Sermon: Martin of Tours

Martin, a young catechumen (one who is preparing for baptism) and soldier, met a beggar at the gates of a city. It was freezing and the beggar was cold and hungry. Martin felt sorry for him, but he had nothing to give, so he took off his soldier’s cloak, cut it in half with his sword, and gave the beggar half. That night Martin had a dream where he saw Jesus wearing the half of cloak that he had given the beggar. Jesus turned to a great host of angels and declared, “Martin, though only a catechumen, has covered me with his cloak.”

An oratory is a small room dedicated to prayer. Several years after these events, one half of Martin’s cloak that was given to the beggar was taken to an oratory in Tours where it was preserved. The oratory was called “The Little Cloak,” which in Latin is cappella and in French, chapelle – the origin of the word “chapel.” We call this room our chapel, named after the half of cloak that Martin gave to a beggar.

Soon after his meeting with the beggar, Martin would leave his life as a soldier and become monk, starting the first monastery in Western Europe. He would be ordained a deacon and priest, but when the call came for him to be consecrated bishop, he flatly refused. However, the people wanted him, so they devised a plan where Martin was called to the city of Tours under the guise of coming to pray for a very ill person. When he arrived, the people kidnapped him and took him to the bishop who consecrated him.

Following his consecration, Martin did not change, but remained faithful to his monastic calling, while also seeing to his duties as bishop, where he remained a faithful opponent of the paganism he witnessed in his diocese, yet even the pagans respected him. It is reported that a pagan Egyptian merchant was caught in a great storm while at sea and feared for his life. Instead of praying to his gods, he cried out to “the God of Martin” and was saved.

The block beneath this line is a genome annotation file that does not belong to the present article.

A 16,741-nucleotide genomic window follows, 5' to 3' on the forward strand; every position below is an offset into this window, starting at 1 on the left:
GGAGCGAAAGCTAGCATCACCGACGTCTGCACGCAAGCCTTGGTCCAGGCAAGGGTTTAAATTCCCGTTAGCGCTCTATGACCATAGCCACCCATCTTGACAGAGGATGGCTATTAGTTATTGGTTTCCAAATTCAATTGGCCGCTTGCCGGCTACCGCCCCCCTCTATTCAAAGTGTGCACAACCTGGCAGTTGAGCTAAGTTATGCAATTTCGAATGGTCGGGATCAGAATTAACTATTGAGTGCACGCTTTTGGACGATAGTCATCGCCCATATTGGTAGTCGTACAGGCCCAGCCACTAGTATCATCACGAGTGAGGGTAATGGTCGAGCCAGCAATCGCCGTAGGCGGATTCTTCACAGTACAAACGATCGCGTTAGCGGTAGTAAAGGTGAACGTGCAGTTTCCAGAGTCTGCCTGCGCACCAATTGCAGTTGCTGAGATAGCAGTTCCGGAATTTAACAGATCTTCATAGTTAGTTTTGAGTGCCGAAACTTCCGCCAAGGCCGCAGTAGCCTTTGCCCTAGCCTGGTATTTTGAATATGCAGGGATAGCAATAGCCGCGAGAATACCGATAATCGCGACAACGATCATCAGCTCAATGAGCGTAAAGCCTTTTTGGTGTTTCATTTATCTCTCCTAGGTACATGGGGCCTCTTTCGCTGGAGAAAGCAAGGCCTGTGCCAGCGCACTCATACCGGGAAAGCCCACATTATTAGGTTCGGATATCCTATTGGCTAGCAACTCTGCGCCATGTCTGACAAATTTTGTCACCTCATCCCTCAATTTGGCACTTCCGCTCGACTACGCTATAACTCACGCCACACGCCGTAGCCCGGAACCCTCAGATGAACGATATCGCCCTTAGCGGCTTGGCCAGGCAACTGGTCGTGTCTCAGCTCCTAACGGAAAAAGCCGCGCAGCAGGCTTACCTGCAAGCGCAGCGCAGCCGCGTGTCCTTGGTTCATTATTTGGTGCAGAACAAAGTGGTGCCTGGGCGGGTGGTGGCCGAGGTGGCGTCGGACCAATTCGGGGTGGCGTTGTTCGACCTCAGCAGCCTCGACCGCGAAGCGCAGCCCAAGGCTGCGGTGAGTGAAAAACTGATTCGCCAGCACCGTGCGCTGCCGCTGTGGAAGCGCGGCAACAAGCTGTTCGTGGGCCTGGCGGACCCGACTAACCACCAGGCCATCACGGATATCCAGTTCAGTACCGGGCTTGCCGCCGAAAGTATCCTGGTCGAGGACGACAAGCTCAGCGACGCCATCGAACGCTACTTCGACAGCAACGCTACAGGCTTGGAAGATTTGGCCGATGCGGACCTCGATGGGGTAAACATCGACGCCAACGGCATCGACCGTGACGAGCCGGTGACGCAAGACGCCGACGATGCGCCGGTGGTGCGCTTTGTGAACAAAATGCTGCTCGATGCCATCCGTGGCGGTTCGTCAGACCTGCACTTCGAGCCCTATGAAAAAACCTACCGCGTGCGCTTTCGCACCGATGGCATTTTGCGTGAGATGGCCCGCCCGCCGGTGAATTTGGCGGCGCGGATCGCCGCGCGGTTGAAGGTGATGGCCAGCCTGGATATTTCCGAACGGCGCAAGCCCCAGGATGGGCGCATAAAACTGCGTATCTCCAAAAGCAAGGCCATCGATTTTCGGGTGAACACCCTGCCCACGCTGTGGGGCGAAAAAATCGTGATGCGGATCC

There are so many miracles attributed to him, that they are difficult to count, which only led to his increasing popularity. Today there are over 4,000 parishes in France named after Martin and over 500 villages. More than a 1,000 years after his death on this day in 1483 in Germany, a boy was born. When the parents discovered that it was the Feast of St. Martin, they named the child Martin. Their family name was Luther.

Jesus said, ”Then the king will say to those at his right hand, `Come, you that are blessed by my Father, inherit the kingdom prepared for you from the foundation of the world; for I was hungry and you gave me food, I was thirsty and you gave me something to drink, I was a stranger and you welcomed me, I was naked and you gave me clothing, I was sick and you took care of me, I was in prison and you visited me.’ Then the righteous will answer him…” Lord, when was it that we saw you hungry and gave you something to eat, naked and clothed you? Then the King of Glory will answer, When you saw the naked beggar and gave him half your cloak, you did it to me.

May we all learn to serve as Martin served, by serving Christ in every person we meet.

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